Tuesday, August 7, 2018

Threading the Speedy Needle

It's late. Even for me. The sun will rise soon, but soon I will fall. It's been another strenuous week, but one sans intensity. That's rare, and I'll take it.

The week started with an exhilarating FaceBook Live session with my friend and brother Henry Beasley on “The Union Minute.” It was a hot summer day, one we all dream of during the dreary wet weariness of a January snow-ice storm. Talking with Henry puts life as a transit operator into a stark reality. We all have a personal experience, but he has a way of putting light onto the darkest corners of the transit roll.

Henry asked some tough questions. Some, regarding union politics, I dodged as gracefully as possible. Mostly, it was a great discussion about issues we face behind the wheel as well as my book JUST DRIVE (available here). Thanks Henry!

Another honor was having the book recognized in ATU International's magazine, "In Transit." Sales have risen nicely, thanks to these recent media events!

Soon afterward, I was back in the seat. Weekend? What weekend? It's time to drive again.

Even though Portland is plagued by weekly protest, constant road construction, heat-weary and ever-impatient motorists, we keep rolling on fast forward. Most of us make it through the week; others don't live to see the next one.

Although I've driven over a half-century in some form of motored vehicle, I still don't understand why people are in such a hurry to get nowhere... fast. Speed kills, they told me long ago. Even then, I knew speed had its limits, both on and off road varieties. Every mile an hour a bus travels is deadly. Multiply 35mph x 40,000 pounds, and the amount of force is 1.4 million pounds coming at you. Yeah, I stay at the speed LIMIT, sometimes under.

My high school buddies and I had no idea how close to death we ventured, racing rival teens down Main Street at 130mph. It was a rush, adrenalin-pumping the blood that could have just as easily gushed outward rather than remain within our testosterone-charged bodies. One mistake and we all could have died instantly. Yet we live to tell the tale as we prepare for our 40th reunion. How very lucky we were.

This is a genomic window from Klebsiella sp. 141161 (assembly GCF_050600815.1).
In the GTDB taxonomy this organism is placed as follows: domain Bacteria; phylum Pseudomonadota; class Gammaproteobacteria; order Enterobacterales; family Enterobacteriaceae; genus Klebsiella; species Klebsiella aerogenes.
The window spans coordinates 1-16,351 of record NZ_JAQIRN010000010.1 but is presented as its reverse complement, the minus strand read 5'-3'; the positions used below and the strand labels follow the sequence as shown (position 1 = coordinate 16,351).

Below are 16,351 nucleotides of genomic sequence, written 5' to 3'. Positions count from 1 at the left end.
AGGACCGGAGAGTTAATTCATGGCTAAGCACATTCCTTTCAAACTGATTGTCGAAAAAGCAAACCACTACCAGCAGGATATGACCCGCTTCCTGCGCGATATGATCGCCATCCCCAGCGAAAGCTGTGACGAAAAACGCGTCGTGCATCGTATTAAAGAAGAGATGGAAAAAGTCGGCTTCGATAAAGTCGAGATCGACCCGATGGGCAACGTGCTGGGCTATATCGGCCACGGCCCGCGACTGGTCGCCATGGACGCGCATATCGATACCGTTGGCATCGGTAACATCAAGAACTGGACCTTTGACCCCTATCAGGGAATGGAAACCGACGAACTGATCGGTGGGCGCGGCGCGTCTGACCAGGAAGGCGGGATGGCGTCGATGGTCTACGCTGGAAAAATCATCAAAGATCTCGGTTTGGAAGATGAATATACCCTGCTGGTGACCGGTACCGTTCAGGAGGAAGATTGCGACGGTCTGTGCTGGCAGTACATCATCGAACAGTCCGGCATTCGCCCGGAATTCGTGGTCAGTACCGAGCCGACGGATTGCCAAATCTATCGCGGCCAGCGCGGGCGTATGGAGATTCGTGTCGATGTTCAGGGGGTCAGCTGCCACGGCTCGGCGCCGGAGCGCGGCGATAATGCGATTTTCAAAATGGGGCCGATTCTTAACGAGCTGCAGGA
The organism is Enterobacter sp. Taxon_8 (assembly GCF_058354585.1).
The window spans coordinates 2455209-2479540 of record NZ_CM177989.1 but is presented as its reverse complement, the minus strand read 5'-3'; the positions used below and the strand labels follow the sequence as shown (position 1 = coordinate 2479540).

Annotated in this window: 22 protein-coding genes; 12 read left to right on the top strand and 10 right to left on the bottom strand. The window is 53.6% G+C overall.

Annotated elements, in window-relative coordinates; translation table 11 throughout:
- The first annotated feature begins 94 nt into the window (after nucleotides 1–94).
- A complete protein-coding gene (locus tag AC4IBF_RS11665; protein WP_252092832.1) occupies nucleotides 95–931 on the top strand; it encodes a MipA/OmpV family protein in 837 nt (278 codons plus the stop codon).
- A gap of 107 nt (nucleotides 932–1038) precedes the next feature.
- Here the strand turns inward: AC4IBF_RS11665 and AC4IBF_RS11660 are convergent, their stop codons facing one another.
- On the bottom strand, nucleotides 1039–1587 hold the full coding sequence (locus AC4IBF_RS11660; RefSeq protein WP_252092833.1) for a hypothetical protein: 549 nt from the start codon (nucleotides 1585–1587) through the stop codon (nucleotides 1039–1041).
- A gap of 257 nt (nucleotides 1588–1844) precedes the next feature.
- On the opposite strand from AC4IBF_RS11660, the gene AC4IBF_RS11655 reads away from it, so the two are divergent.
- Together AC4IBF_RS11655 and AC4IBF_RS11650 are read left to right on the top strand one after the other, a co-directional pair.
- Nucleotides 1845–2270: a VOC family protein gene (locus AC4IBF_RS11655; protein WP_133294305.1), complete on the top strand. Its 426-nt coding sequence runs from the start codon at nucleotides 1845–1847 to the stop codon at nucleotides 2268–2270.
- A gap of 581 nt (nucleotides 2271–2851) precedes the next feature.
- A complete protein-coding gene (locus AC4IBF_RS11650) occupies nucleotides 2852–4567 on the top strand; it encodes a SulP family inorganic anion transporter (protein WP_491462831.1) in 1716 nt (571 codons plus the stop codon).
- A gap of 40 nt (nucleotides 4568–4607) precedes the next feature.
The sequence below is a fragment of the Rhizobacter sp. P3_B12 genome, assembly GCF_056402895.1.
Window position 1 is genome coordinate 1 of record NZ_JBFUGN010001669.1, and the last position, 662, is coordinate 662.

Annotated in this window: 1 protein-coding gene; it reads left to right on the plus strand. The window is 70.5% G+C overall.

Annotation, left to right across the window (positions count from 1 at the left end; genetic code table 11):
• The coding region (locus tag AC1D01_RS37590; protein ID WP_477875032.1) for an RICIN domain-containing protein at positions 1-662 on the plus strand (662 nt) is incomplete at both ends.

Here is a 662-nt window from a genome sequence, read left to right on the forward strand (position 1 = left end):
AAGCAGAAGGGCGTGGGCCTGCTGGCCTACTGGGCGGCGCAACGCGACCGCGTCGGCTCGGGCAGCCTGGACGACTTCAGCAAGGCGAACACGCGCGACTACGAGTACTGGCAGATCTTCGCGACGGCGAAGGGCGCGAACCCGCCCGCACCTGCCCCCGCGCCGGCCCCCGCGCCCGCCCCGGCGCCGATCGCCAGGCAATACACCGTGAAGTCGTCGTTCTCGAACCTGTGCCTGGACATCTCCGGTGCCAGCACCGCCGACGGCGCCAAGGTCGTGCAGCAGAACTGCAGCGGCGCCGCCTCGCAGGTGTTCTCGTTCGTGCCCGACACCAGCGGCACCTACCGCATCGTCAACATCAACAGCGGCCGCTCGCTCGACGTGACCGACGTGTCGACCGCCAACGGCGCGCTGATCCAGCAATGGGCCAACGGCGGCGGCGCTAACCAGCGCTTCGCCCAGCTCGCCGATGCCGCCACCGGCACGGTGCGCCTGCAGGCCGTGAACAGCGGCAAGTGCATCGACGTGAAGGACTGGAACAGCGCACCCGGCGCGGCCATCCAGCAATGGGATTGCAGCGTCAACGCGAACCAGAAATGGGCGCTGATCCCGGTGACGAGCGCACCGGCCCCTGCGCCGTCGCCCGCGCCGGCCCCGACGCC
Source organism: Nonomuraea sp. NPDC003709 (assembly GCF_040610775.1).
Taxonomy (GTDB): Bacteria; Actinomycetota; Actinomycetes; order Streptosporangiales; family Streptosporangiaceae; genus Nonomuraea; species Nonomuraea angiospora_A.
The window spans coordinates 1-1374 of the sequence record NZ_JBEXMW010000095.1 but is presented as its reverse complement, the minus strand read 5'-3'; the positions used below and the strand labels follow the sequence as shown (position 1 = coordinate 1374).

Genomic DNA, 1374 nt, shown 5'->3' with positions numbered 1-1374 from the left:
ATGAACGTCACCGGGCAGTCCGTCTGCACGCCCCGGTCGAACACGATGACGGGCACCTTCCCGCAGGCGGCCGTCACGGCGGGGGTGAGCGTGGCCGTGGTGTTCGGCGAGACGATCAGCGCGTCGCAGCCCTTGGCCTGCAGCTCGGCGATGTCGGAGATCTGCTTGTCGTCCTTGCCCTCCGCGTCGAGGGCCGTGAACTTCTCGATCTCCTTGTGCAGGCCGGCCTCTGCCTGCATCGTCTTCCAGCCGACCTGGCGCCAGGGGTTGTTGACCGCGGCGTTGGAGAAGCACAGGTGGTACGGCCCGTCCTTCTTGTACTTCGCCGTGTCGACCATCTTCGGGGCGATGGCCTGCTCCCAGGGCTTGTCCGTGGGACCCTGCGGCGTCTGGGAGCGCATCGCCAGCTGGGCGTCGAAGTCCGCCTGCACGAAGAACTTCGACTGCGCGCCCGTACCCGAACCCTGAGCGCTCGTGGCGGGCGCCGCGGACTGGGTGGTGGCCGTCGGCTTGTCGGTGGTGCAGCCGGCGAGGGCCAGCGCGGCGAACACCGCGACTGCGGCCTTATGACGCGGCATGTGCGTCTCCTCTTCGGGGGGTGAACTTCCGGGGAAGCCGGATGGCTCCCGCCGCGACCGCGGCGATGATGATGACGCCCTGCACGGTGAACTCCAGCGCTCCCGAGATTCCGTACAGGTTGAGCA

Granted, the Main Street Race of the 20th Century was but 3/4-mile long. There were no traffic lights in town then, and it was about three in the morning. TransAm vs. supercharged 1971 Chevelle, at least five people in each vehicle. Our brains couldn't comprehend the danger; we just wanted to win.

As I grasp the wheel of a 20-ton bus and watch noisy Hondas trying to act NASCAR, it amuses yet scares me. I'm reminded of the lucky angel on my shoulder, holding on to a weary thread slipping off my aging shoulder. It eventually left three of the Traveling Wilburys (Nelson, Lefty and Charlie... RIP); only two remain. How long will my own leprechaun keep me rolling safe?

You never know when a slip will slide into your heavy path. Be vigilant my friends. The devil's always hoping for your demise... keep him at arm's length. He's a pesky bastard.

1 comment:

  1. A bus driver's 'weekend' is gone in a blink.

    The sheer variety and volume of poor driving makes it a miracle there aren't more accidents. Most folks try to do the right thing, but distractions seem to be increasing. Now I love the space cushion way more than I did in my pre-CDL days.

    Congrats on the In Transit shout-out!